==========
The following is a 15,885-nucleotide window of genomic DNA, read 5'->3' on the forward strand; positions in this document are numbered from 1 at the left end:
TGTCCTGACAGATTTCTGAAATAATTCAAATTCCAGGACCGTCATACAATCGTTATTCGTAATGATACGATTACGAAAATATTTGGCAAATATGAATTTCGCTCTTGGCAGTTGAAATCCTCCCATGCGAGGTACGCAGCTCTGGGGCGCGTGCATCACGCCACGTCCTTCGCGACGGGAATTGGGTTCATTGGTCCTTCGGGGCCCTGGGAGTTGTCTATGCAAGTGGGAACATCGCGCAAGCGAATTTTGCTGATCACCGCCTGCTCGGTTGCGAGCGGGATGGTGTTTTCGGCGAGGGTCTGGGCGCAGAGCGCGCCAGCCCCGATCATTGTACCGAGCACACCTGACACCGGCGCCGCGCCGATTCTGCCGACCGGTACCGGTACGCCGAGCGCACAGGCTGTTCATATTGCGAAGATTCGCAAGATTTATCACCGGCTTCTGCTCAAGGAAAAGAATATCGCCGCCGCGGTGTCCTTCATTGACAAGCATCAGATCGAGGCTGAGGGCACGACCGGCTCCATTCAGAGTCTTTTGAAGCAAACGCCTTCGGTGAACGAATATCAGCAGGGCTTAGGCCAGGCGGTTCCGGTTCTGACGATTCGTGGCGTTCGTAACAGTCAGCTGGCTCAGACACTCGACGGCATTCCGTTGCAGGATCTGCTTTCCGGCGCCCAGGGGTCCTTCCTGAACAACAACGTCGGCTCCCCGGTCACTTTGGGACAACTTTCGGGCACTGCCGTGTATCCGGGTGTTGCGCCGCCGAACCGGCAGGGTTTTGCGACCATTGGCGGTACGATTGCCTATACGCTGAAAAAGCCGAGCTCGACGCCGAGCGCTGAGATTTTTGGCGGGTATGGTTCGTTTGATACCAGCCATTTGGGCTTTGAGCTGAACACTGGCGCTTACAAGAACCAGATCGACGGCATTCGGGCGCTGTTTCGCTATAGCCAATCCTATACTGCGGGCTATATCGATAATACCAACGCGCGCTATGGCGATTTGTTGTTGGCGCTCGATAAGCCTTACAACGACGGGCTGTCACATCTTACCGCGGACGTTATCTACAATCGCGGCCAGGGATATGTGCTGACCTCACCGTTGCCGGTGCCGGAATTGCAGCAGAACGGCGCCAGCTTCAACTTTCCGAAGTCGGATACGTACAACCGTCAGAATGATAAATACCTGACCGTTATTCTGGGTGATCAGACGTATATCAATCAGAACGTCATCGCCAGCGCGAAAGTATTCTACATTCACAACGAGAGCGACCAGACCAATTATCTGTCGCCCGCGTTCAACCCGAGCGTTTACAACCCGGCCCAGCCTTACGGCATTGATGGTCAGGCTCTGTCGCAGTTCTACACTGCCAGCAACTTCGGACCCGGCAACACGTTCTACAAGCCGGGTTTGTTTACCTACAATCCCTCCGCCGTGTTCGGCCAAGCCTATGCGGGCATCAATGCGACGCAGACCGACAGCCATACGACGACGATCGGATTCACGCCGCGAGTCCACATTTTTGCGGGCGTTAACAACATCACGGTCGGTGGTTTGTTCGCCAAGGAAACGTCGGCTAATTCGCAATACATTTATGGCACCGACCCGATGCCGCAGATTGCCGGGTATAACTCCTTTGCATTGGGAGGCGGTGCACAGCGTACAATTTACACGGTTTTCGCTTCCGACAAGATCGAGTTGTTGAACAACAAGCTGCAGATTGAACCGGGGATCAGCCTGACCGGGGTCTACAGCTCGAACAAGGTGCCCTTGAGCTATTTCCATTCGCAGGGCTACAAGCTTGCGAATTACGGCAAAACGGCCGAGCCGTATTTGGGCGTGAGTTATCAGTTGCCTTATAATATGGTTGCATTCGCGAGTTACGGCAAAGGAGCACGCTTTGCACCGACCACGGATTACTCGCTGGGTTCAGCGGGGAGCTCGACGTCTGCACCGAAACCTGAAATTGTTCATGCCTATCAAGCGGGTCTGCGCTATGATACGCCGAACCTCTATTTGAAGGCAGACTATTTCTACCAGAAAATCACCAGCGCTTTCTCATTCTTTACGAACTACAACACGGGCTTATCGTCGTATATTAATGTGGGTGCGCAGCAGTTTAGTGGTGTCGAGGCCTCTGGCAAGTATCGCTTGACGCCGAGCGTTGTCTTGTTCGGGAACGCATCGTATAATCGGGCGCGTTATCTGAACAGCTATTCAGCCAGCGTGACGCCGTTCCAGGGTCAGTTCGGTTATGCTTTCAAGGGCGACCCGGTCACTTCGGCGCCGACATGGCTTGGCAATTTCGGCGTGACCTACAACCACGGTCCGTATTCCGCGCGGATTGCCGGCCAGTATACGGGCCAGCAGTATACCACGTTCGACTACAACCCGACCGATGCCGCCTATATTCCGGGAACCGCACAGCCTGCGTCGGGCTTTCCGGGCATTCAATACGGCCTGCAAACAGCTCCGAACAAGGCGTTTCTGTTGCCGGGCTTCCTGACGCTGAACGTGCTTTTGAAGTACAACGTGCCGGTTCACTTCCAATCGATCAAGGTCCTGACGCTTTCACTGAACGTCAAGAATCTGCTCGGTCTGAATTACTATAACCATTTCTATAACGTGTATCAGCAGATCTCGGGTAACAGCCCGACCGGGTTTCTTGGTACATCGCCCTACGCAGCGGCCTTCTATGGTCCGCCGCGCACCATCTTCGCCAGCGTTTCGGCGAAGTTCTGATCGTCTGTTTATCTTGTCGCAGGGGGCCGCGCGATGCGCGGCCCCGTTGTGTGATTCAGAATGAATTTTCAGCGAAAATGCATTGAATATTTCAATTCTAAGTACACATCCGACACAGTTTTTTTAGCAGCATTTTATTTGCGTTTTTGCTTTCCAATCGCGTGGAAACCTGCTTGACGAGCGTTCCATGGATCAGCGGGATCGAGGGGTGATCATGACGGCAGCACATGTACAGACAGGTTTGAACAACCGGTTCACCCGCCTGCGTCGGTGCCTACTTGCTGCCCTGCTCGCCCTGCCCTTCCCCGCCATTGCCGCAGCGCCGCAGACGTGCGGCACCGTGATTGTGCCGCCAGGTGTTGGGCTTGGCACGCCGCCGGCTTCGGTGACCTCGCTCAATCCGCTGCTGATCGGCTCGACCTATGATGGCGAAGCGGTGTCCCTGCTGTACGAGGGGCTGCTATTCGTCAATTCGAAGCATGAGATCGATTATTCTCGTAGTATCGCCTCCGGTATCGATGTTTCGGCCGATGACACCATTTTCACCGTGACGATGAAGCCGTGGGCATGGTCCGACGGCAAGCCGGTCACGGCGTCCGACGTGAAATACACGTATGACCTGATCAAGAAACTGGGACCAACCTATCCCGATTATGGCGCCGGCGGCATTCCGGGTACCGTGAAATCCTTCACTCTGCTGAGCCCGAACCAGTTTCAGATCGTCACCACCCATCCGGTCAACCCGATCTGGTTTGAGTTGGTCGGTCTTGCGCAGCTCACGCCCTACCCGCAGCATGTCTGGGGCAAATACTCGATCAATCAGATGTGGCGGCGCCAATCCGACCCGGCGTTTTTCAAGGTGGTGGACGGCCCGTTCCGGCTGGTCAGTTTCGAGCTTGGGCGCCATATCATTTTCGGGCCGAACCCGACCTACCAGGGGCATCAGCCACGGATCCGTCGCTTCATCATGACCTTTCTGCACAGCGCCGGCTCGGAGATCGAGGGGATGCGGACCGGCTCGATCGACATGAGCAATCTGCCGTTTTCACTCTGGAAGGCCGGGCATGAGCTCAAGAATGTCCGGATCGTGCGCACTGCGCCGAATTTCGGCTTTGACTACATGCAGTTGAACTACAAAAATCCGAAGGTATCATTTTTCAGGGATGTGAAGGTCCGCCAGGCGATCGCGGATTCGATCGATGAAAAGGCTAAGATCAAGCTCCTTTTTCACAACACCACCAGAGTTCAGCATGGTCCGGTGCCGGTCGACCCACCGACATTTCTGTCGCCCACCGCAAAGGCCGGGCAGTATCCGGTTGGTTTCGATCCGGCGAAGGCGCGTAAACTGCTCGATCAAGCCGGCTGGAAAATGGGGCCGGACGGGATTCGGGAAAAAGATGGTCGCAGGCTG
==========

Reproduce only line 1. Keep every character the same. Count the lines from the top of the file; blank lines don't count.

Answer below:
The following is a 15,885-nucleotide window of genomic DNA, read 5'->3' on the forward strand; positions in this document are numbered from 1 at the left end: